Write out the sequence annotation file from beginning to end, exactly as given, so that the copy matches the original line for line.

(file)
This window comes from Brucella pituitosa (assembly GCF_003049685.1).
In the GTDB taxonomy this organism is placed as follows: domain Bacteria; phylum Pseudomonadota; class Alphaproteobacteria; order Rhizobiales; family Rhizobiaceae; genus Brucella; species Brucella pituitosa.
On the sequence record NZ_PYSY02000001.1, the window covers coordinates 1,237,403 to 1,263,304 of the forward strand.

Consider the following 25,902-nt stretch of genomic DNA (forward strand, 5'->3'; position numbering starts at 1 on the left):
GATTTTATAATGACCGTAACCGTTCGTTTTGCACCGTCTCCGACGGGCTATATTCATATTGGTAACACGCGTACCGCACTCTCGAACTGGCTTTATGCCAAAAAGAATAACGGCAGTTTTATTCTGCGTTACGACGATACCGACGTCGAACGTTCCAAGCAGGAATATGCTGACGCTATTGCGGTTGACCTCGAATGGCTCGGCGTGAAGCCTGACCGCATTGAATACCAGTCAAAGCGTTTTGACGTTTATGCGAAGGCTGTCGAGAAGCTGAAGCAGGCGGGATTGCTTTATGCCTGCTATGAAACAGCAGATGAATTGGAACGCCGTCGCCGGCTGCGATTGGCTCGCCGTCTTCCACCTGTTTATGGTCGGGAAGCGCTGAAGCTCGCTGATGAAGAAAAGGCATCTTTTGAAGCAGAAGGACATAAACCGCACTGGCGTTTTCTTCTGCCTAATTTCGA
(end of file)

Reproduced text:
This window comes from Brucella pituitosa (assembly GCF_003049685.1).
In the GTDB taxonomy this organism is placed as follows: domain Bacteria; phylum Pseudomonadota; class Alphaproteobacteria; order Rhizobiales; family Rhizobiaceae; genus Brucella; species Brucella pituitosa.
On the sequence record NZ_PYSY02000001.1, the window covers coordinates 1,237,403 to 1,263,304 of the forward strand.

Consider the following 25,902-nt stretch of genomic DNA (forward strand, 5'->3'; position numbering starts at 1 on the left):
GATTTTATAATGACCGTAACCGTTCGTTTTGCACCGTCTCCGACGGGCTATATTCATATTGGTAACACGCGTACCGCACTCTCGAACTGGCTTTATGCCAAAAAGAATAACGGCAGTTTTATTCTGCGTTACGACGATACCGACGTCGAACGTTCCAAGCAGGAATATGCTGACGCTATTGCGGTTGACCTCGAATGGCTCGGCGTGAAGCCTGACCGCATTGAATACCAGTCAAAGCGTTTTGACGTTTATGCGAAGGCTGTCGAGAAGCTGAAGCAGGCGGGATTGCTTTATGCCTGCTATGAAACAGCAGATGAATTGGAACGCCGTCGCCGGCTGCGATTGGCTCGCCGTCTTCCACCTGTTTATGGTCGGGAAGCGCTGAAGCTCGCTGATGAAGAAAAGGCATCTTTTGAAGCAGAAGGACATAAACCGCACTGGCGTTTTCTTCTGCCTAATTTCGA